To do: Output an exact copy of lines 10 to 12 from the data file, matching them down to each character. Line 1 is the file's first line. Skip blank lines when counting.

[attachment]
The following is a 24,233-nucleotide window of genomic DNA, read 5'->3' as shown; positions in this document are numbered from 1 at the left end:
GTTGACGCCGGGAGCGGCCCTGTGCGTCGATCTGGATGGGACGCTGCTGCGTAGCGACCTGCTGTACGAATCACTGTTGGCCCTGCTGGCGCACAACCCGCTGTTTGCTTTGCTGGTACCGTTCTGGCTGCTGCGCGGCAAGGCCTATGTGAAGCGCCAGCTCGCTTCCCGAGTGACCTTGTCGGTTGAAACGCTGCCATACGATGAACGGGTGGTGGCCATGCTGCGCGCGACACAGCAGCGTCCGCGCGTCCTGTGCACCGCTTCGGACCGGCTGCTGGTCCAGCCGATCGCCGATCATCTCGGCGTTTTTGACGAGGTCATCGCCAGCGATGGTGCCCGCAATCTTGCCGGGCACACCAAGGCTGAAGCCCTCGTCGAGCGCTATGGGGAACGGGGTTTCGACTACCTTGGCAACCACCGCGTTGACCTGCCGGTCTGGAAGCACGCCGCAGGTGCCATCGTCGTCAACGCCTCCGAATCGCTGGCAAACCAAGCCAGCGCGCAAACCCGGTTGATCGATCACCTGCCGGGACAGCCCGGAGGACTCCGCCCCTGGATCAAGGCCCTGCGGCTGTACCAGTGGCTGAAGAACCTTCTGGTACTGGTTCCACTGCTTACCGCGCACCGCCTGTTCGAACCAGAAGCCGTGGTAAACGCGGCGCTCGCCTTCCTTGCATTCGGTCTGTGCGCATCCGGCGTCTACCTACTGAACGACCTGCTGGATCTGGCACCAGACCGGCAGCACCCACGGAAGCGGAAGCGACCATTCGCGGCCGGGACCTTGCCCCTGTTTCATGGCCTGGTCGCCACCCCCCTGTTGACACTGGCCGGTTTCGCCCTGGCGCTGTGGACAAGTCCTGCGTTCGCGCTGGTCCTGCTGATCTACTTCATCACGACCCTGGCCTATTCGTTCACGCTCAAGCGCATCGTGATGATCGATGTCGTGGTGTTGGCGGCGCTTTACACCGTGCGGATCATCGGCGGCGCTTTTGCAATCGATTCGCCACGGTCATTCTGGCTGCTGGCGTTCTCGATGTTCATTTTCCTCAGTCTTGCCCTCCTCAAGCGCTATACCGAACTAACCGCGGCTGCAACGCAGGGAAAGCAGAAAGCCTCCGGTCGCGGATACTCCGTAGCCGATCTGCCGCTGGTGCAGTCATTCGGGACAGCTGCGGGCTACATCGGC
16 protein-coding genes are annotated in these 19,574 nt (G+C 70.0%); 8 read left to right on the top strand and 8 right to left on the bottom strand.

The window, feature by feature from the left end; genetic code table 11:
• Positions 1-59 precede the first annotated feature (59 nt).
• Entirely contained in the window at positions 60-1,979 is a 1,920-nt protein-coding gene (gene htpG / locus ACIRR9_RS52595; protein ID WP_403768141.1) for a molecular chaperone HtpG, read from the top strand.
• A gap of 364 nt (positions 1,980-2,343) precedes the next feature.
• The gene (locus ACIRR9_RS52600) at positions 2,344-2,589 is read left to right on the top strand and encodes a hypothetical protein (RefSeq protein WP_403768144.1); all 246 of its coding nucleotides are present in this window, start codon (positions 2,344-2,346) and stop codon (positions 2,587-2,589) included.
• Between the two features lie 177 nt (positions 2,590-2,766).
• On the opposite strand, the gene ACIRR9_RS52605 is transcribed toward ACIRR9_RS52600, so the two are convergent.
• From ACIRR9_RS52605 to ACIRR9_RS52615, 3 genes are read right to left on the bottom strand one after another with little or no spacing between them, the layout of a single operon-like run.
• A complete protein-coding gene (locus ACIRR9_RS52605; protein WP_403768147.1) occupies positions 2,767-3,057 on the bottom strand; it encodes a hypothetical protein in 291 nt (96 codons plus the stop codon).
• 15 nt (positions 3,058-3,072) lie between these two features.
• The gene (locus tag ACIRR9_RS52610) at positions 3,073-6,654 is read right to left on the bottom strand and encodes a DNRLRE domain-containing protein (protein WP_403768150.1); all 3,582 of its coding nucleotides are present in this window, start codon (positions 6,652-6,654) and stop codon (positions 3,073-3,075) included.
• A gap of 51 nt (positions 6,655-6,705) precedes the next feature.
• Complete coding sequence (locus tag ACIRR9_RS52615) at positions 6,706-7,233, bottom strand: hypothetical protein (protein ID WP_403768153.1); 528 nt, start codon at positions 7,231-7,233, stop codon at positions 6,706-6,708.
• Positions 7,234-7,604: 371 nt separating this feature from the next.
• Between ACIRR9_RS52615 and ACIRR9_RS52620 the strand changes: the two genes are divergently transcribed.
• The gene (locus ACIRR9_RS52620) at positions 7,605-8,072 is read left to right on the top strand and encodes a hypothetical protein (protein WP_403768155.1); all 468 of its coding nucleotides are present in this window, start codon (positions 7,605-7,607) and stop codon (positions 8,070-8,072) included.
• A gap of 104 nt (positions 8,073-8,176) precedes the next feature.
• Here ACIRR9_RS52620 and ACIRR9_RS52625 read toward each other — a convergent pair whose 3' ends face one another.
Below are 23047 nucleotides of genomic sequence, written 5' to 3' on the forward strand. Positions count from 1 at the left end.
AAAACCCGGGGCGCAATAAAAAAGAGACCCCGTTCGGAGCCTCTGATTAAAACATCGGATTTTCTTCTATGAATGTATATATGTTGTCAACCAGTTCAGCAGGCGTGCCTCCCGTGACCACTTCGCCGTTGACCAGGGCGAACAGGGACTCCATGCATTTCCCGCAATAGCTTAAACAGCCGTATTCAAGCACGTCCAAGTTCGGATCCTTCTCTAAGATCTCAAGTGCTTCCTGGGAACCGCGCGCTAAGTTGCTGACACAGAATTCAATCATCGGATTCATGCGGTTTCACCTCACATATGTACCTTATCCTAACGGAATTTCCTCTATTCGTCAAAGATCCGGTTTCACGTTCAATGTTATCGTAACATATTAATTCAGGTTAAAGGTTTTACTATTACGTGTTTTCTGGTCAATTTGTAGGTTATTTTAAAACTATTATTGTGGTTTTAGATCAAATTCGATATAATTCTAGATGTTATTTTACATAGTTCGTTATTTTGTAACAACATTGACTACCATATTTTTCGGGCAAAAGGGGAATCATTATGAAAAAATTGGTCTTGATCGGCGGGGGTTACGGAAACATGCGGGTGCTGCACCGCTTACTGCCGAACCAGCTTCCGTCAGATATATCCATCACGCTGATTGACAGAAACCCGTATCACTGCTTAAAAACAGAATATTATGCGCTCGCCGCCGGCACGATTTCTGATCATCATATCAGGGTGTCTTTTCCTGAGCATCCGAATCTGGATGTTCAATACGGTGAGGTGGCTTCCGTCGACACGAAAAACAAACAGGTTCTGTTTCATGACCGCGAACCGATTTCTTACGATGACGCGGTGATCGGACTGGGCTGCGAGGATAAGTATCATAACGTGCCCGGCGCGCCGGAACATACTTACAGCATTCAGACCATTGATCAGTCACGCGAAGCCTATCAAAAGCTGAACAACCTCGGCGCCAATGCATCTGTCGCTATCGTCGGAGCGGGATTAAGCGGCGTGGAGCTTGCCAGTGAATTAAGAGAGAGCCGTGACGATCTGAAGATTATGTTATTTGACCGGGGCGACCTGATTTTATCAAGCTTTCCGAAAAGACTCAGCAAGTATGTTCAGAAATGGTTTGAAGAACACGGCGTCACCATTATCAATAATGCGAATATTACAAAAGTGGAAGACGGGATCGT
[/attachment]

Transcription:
• On the opposite strand, the gene ACIRR9_RS52605 is transcribed toward ACIRR9_RS52600, so the two are convergent.
• From ACIRR9_RS52605 to ACIRR9_RS52615, 3 genes are read right to left on the bottom strand one after another with little or no spacing between them, the layout of a single operon-like run.
• A complete protein-coding gene (locus ACIRR9_RS52605; protein WP_403768147.1) occupies positions 2,767-3,057 on the bottom strand; it encodes a hypothetical protein in 291 nt (96 codons plus the stop codon).